relate to the debates that have emerged in the global academy. Habib notes that
two assertions have been widely made in the literature on social movements:
first, that the fulcrum of social struggles for a human development agenda has
shifted from the arena of production to that of consumption, and second, that
struggles concerning identity are replacing ones overtly oriented towards material
issues, especially in post-industrial societies. Habib feels that a more
nuanced interpretation is required, as assertions such as these are not fully satisfactory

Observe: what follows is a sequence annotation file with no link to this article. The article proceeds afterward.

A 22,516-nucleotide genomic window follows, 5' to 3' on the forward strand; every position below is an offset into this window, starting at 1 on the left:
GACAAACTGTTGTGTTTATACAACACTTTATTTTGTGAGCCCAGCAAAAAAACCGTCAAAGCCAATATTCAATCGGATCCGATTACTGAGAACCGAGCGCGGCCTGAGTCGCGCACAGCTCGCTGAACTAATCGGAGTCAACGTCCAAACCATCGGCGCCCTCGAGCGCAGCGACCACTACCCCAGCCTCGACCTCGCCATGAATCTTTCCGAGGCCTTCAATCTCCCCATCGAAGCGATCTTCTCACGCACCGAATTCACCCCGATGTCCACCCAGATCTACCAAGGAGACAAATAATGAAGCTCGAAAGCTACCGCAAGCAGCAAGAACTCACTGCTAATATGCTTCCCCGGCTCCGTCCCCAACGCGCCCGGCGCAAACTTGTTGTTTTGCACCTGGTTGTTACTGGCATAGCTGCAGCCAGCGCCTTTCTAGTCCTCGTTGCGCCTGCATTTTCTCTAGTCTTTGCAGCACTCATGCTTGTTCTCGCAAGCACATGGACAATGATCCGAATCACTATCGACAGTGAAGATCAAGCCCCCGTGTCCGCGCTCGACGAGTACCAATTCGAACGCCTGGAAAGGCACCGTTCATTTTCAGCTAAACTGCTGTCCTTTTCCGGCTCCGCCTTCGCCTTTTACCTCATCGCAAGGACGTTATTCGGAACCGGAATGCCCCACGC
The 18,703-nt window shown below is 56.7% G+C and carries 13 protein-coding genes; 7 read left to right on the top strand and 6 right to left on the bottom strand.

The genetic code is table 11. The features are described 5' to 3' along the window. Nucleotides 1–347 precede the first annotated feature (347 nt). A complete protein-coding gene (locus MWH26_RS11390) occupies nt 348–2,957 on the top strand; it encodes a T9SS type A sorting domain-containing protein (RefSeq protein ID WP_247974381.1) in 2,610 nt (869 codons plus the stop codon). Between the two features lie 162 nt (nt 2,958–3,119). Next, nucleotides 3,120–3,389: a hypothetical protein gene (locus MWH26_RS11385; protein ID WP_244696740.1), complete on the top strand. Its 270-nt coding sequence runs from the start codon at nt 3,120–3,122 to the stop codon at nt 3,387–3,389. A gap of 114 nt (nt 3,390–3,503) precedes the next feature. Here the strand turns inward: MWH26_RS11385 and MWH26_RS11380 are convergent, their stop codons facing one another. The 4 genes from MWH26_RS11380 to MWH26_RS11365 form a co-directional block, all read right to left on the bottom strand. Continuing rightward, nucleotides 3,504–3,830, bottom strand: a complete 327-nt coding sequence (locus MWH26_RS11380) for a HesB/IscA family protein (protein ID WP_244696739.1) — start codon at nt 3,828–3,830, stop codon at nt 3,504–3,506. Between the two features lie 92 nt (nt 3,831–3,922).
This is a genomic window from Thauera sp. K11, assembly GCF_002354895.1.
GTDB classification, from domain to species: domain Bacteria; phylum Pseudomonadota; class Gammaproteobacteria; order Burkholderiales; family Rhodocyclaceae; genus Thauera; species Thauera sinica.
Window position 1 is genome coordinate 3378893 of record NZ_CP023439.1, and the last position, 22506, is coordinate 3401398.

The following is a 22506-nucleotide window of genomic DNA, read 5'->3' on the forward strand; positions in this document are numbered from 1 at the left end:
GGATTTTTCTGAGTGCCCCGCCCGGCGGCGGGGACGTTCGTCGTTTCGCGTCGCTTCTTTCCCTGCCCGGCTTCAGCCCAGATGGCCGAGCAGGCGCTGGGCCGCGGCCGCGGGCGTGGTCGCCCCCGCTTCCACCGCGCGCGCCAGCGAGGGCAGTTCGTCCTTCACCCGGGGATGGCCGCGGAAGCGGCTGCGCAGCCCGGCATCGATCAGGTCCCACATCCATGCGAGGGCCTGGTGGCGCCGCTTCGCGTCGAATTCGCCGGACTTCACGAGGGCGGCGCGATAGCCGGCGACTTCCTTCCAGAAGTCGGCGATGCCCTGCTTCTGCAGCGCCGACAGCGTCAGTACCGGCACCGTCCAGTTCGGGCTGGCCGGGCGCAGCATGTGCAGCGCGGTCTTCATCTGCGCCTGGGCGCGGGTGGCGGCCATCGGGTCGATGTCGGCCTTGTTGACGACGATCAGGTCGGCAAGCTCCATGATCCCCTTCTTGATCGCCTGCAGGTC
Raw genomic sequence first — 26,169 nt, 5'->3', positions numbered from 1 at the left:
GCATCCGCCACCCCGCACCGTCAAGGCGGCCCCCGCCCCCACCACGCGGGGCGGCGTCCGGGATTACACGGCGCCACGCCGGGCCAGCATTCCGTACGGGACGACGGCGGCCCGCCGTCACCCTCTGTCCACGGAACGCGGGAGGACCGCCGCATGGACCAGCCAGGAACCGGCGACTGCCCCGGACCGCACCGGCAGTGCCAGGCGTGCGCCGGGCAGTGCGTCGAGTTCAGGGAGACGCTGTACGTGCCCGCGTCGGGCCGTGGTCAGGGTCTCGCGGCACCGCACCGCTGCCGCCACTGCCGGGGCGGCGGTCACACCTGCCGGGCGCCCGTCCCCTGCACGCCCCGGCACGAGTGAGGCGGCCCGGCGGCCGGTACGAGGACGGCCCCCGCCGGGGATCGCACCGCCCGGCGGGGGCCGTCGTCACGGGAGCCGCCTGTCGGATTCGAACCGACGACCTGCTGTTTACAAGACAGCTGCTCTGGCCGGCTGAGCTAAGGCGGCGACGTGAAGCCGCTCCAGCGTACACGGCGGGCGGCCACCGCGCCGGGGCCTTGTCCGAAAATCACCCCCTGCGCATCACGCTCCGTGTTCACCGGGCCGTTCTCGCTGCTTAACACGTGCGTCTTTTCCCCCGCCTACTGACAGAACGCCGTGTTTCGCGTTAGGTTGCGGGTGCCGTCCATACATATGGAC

when applied to the evidence from Africa. It is true that social struggles,
especially in South Africa, have expanded into the arena of consumption –
perhaps unsurprisingly as South Africa, with Africa’s largest economy by far, in
Introduction 3
some ways resembles the ‘developed’ countries of Europe and North America
more closely than other parts of Africa do. However, not only have movements
concerned with relations of production continued but they remain crucial to the
sustainability of struggles concerning consumption. While identity movements
and struggles are increasing, material issues are as relevant to these struggles as
they were to earlier social movements. Habib argues that social movements are
vital in many democratizing societies in providing the substantive uncertainty
that is necessary to create accountability among political elites to their marginalized
citizens, thereby advancing a more sustainable human-oriented development